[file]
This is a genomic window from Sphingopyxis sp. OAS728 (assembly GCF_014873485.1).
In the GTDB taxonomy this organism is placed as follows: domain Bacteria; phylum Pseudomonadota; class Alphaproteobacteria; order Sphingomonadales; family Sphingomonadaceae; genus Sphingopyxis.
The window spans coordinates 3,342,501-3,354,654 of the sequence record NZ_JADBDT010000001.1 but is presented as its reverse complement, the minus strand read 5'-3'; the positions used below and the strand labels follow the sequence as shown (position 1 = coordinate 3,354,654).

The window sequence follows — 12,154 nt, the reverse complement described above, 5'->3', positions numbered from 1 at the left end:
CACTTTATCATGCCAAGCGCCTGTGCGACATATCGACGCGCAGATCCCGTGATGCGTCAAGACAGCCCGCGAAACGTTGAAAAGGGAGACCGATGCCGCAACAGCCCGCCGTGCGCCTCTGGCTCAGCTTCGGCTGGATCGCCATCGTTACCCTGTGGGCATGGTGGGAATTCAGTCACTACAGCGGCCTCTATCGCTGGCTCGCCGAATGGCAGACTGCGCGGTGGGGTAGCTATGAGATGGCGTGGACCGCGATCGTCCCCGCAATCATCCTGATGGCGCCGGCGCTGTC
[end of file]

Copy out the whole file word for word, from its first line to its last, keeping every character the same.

This is a genomic window from Sphingopyxis sp. OAS728 (assembly GCF_014873485.1).
In the GTDB taxonomy this organism is placed as follows: domain Bacteria; phylum Pseudomonadota; class Alphaproteobacteria; order Sphingomonadales; family Sphingomonadaceae; genus Sphingopyxis.
The window spans coordinates 3,342,501-3,354,654 of the sequence record NZ_JADBDT010000001.1 but is presented as its reverse complement, the minus strand read 5'-3'; the positions used below and the strand labels follow the sequence as shown (position 1 = coordinate 3,354,654).

The window sequence follows — 12,154 nt, the reverse complement described above, 5'->3', positions numbered from 1 at the left end:
CACTTTATCATGCCAAGCGCCTGTGCGACATATCGACGCGCAGATCCCGTGATGCGTCAAGACAGCCCGCGAAACGTTGAAAAGGGAGACCGATGCCGCAACAGCCCGCCGTGCGCCTCTGGCTCAGCTTCGGCTGGATCGCCATCGTTACCCTGTGGGCATGGTGGGAATTCAGTCACTACAGCGGCCTCTATCGCTGGCTCGCCGAATGGCAGACTGCGCGGTGGGGTAGCTATGAGATGGCGTGGACCGCGATCGTCCCCGCAATCATCCTGATGGCGCCGGCGCTGTC